According to witness testimony, Joseph Guay, a conservation officer, was informed by local hunters that there was a camp set up in the vicinity of Qikiqtarjuaq. Guay then checked with Neely if a licence had been issued for any wildlife observation activities taking place at the camp. Neely confirmed a licence had not been issued.
After meeting with the local Nattivak HTO, Guay understood the HTO had not approved of the setting up of camp-based trips in the area. The HTO also expressed concern that the camp would interfere with polar bear families emerging from a nearby fjord.
Guay was also provided with a letter addressed to the Nattivak HTO from Arctic Kingdom dated Feb. 20, 2017, stating its intentions to schedule camp-based trips for “high-end tourists and film groups” in the Qikiqtarjuaq area.
But a March 23, 2017, letter from the Nattivak HTO to Arctic Kingdom said after consulting with the community, it had rejected the company’s request to operate near Qikiqtarjuaq.
“From this documentation and the surrounding context, it is clear that Arctic Kingdom was proposing to establish, offer or provide trips or safaris in which wildlife was the object of close observation. Such activities would require a licence pursuant to s. 117(2) of the Act,” Rouleau wrote in his decision.
Wildlife Observation Licence applicants must submit an activity outline detailing what activities they intend to do in the area to the local HTO. The HTO then has 40 days to provide comment to Nunavut’s superintendent of wildlife.
“In this case, the HTO’s letter of non-support meant that no licence would be issued in time to authorize the March 2017 Qikiqtarjuaq trip shown in the Arctic Kingdom brochure,” Rouleau wrote.
Guay also testified that he met with Wayne Broomfield, Arctic Kingdom’s camp manager, and informed him that a licence was required for the wildlife observation activities taking place at the camp that had been set up near Qikiqtarjuaq.
“Mr. Broomfield enquired whether moving the camp to another location would assist in some way, to which Officer Guay responded that it would not. The issue was the absence of the required Wildlife Observation Licence,” Rouleau wrote.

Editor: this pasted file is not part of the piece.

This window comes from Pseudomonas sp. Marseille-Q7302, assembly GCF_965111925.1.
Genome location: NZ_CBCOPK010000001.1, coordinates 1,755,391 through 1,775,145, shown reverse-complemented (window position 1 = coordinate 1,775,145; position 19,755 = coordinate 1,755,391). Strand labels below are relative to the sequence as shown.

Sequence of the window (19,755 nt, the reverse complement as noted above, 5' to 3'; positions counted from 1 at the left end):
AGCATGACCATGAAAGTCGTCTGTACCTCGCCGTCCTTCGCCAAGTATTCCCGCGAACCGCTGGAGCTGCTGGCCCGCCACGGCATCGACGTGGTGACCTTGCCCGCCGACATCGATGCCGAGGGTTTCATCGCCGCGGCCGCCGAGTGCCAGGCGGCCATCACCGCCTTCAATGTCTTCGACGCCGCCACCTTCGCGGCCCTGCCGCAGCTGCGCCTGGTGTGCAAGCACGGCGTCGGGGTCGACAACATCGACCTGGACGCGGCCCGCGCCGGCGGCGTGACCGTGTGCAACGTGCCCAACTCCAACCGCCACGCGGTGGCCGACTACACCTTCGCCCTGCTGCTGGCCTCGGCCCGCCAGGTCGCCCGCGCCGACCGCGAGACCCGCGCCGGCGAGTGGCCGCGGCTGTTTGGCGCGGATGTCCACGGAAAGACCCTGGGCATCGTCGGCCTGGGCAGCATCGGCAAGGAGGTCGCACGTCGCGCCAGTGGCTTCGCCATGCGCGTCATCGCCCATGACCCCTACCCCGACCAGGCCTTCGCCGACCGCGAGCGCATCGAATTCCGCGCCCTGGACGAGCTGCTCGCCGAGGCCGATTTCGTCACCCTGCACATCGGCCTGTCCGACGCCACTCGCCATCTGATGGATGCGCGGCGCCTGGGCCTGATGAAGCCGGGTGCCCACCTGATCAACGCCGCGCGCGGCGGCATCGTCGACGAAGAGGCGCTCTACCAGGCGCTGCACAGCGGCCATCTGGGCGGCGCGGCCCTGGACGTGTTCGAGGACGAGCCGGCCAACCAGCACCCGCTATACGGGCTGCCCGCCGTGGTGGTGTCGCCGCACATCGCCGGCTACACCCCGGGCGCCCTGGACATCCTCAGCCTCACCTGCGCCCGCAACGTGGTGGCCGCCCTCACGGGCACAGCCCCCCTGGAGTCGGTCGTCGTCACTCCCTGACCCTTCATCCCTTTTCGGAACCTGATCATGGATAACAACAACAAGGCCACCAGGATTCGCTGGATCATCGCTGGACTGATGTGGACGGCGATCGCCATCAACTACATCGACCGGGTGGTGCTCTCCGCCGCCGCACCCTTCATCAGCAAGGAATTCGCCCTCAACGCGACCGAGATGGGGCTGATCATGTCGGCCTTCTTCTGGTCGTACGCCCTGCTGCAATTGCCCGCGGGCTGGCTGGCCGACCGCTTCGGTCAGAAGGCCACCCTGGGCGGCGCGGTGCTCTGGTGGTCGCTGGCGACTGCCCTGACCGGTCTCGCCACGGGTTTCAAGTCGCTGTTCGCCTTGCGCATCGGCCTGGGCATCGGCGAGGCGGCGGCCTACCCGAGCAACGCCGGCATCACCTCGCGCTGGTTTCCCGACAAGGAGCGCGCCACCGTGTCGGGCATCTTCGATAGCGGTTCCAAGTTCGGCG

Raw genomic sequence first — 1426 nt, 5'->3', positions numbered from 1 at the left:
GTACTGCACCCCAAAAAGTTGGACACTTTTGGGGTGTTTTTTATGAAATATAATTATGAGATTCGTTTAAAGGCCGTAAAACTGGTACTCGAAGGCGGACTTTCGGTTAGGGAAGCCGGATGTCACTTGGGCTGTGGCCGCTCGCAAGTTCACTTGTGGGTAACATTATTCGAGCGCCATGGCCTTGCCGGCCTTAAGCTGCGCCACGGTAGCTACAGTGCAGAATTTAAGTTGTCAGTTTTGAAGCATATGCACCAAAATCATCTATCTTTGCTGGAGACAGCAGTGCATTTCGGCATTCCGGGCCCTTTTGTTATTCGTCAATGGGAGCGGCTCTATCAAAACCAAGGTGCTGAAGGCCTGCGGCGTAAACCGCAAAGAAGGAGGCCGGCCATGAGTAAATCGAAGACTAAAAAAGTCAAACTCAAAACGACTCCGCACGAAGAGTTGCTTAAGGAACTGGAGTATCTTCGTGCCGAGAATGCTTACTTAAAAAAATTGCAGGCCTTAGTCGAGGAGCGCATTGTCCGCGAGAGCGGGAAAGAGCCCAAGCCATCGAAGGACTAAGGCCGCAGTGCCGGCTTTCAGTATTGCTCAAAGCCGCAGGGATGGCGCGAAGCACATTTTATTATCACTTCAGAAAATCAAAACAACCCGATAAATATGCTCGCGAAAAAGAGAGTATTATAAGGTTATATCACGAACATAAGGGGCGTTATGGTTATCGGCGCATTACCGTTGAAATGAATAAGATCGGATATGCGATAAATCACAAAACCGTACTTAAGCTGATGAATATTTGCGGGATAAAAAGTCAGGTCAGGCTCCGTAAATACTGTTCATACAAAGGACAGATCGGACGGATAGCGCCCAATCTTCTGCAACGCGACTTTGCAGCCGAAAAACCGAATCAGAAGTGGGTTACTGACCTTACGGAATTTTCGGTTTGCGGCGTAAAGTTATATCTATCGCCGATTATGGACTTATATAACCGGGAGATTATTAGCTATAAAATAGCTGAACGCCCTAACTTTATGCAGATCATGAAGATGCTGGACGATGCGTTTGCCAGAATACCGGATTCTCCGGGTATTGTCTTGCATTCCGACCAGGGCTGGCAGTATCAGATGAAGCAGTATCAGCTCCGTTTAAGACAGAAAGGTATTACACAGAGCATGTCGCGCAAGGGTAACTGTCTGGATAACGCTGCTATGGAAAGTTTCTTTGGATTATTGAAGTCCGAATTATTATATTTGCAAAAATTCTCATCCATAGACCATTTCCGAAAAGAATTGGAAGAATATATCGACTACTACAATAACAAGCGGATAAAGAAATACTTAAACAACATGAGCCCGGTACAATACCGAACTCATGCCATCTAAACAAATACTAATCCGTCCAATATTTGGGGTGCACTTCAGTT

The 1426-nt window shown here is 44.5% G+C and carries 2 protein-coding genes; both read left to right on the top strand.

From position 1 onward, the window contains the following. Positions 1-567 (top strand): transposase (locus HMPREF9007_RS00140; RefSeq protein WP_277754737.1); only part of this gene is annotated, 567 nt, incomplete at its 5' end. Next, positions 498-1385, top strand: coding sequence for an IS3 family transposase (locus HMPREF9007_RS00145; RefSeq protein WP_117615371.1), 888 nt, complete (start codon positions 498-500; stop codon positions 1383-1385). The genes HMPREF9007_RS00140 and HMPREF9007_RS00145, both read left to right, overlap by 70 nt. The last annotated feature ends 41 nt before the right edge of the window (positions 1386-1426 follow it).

According to testimony, emails between Arctic Kingdom and conservation officers show that Arctic Kingdom began enquiring about a 2017 Wildlife Observation Licence on March 15, 2017. An application form for the licence was sent to Arctic Kingdom the same day.
On March 22, Neely sent an email to Arctic Kingdom following up on the status of the licence application.
“I have been lenient with Arctic Kingdom the past couple of years as the licence was new, but by now I know you are well aware of the process and there is no reason for you not to have your licence in place already,” Neely wrote.
Approximately half an hour later that same day, Arctic Kingdom forwarded a completed application.
On March 25, Guay travelled to the camp, which was 30.9 kilometres from Qikiqtarjuaq. Guay testified that when he visited, he was told by Broomfield that the clients were out touring. Guay testified he also met with Arctic Kingdom staff Dave Briggs.
Judge rejects company’s defence
Crawford argued that statements made by Broomfield and Briggs to Guay could not be used against the company to establish it had contravened subsection 117 (2) because they had not been made voluntarily.
But Rouleau said the prosecution provided enough evidence that showed the statements were given voluntarily.
Crawford also argued that the Crown had not proven beyond a reasonable doubt that the company committed the offences. Rouleau disagreed.
Rouleau also rejected Crawford’s submissions that there was reasonable doubt as to whether Arctic Kingdom had a licence.
Finally, Crawford argued that the Government of Nunavut did not comply with the act’s licensing requirements—specifically, that the licence application made on March 22, 2017, was refused without the Government of Nunavut complying with the notice requirements set out in section 33 of the act.
“That section states that applicants are to be provided with reasons for considering not issuing a licence, as well as a final written decision, with reasons, for the denial of a licence,” Rouleau wrote.
Rouleau rejected the submission and said it was not relevant to the charges in the case.
“Given that the application was only made on March 22, 2017, the licence, if granted, would be issued sometime after the 40-day consultation period, well after the activities had finished.”
Rouleau said he will issue a written decision on Arctic Kingdom’s sentence sometime after Feb. 3, 2020.